Haverhill is an old American city steeped in history, rich in culture, and beautiful in setting. Its location on the banks of the Merrimack River led to the emergence of a prominent shipbuilding industry in the 17th century. In the 19th century, it was at the helm of the American Industrial Revolution, in which large mill buildings popped up along the river, employing thousands of workers in the textile and shoemaking industries. As history has marched on, Haverhill’s economy has changed with the times, but for many industries it still makes sense to make it in Haverhill.

Haverhill’s economy is no longer based on one or two booming industries that employ most of the citizens. A more diverse and integrated economic model exists today. The city has found success by leveraging its workforce, infrastructure and real estate to create an affordable place to live and do business. The city’s economy has matured and diversified, integrating with the economic industries succeeding in the Greater Boston area. Haverhill is well represented in the high-growth innovation industries of the region, including aerospace, life sciences, sophisticated electronics, food production, and advanced manufacturing. Though new high-tech companies are succeeding in the area, old businesses with long historical roots are still present and flourishing. Among them is Southwick.
Southwick has been in the business of making clothes since 1929. It’s owned by Brooks Brothers, which has been around since 1818, making it the oldest clothing retailer in the United States. Southwick was founded by Nicholas and Vito Grieco, who emigrated from Italy in the early 1900s. They first established the business in Lawrence, under the name of Grieco Bros.; Southwick moved to Haverhill in 2009. A number of factors have kept the company in the region, including the availability of a skilled workforce, the rising costs of producing overseas, and an incentive package put together by the city of Haverhill.

Immigrants are the bedrock from which Southwick’s success has been built. The Grieco brothers came to the United States with few prospects and limited resources, yet they managed to build a successful business. The textile industry has always employed many immigrants and refugees, often because they arrive in this country with experience working with fabrics—or they are willing to put in the work.

The folks who work at Southwick hail from Southeast Asia, the Middle East, Central America, South America and Massachusetts. Lunch time at the company has been described as like “being on the floor of the United Nations,” with workers speaking languages from all over the world.

The economy of the Merrimack Valley has long depended on the immigrants who settled here. They were the driving force behind the American Industrial Revolution, and they remain an essential component to the regional economy—and to Southwick’s success.

The workers at Southwick come from communities across the Merrimack Valley, including Lawrence, Lowell, Methuen, Haverhill and Manchester, N.H. The work is demanding, but it comes with a host of benefits and livable wages. Southwick also provides free English-as-a-second-language classes to its employees and management training for workers who show promise.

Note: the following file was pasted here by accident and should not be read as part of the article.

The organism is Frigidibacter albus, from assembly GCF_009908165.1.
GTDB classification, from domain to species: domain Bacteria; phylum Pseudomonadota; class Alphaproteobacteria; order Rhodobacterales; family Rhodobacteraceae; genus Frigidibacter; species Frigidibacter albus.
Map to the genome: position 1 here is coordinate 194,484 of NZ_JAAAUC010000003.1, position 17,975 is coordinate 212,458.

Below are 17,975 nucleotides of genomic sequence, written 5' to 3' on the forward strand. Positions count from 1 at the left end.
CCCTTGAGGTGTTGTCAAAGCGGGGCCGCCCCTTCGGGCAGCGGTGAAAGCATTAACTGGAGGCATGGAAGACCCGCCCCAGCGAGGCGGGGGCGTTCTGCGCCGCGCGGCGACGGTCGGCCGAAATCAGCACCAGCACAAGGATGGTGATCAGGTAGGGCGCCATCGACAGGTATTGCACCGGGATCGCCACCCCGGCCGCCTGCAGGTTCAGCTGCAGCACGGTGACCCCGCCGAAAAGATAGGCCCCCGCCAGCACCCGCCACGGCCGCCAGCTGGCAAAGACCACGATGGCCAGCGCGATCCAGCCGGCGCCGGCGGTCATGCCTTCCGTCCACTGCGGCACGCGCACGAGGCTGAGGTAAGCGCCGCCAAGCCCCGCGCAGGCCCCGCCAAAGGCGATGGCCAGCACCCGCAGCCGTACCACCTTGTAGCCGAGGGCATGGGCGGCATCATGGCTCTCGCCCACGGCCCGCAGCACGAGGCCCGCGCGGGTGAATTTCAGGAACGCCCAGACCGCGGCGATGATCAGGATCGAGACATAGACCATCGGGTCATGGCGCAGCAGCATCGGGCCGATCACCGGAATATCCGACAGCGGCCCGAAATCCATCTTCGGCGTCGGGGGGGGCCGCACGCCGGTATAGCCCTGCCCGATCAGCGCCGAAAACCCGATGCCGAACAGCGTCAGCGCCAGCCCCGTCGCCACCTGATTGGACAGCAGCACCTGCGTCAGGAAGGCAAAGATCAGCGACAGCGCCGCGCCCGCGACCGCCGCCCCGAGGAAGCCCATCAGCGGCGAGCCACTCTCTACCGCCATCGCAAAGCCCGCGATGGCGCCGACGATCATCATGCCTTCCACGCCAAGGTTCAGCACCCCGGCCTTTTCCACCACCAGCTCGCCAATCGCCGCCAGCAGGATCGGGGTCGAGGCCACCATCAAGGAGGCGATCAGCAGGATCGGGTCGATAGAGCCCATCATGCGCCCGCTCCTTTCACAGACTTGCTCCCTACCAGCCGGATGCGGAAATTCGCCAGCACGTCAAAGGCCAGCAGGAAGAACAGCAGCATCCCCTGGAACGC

For many first- and second-generation citizens, a job at Southwick provides a gateway into wealth and advancement. Employees are often recruited by each other. It’s not uncommon to hear of employees carpooling to work and then being able to buy their own cars and condos. A job at Southwick has been a steppingstone to a better life for many workers. The employees’ attitudes toward management reflect this. Just this year, eight out of 10 employees ranked Southwick as an “excellent place to work.” The workers are represented by the New England Joint Board Union, which has a been organizing and representing New England workers for more than a century.
Visiting the facility, we saw workers meticulously and skillfully sewing different parts of a suit together. Their movements are quick and precise. The whole process is hypnotizing. One could spend a whole day in the facility, going from station to station, seeing the different movements associated with assembling each piece. It’s a massive synchronized dance that has been perfected over the decades.

Southwick makes high-quality suits and pants, and the facility itself reflects that quality. It is a state-of-the-art modern clothing manufacturer with a skilled workforce, a massive open floor, bright lights, and a cool clean feel.

Since moving to Haverhill, Southwick has grown from 299 workers to 535 full-time employees. The company continues to grow and currently has 20 job openings. The Haverhill facility is a building previously occupied by Lowe’s in the city’s Broadway Business Park, just off Interstate 495’s Exit 50. A factory retail store is located on the premises.

As the global economy changes, so will the local economy. We have seen Haverhill’s ebb and flow with the times. Some things, however, are timeless, and a made-in-the-U.S.A suit seems like one of them. Southwick’s decision to keep its manufacturing in the Merrimack Valley has been an absolute asset to the city and the residents of Haverhill. It’s comforting to know that, just like 100 years ago, first- and second-generation citizens are making better lives for themselves right here on the modern manufacturing floor of an old New England city.

Made in Haverhill is a monthly series about manufacturers in Haverhill. Contact us to suggest a business for this column.

Nate Robertson is the assistant director Economic Development, City of Haverhill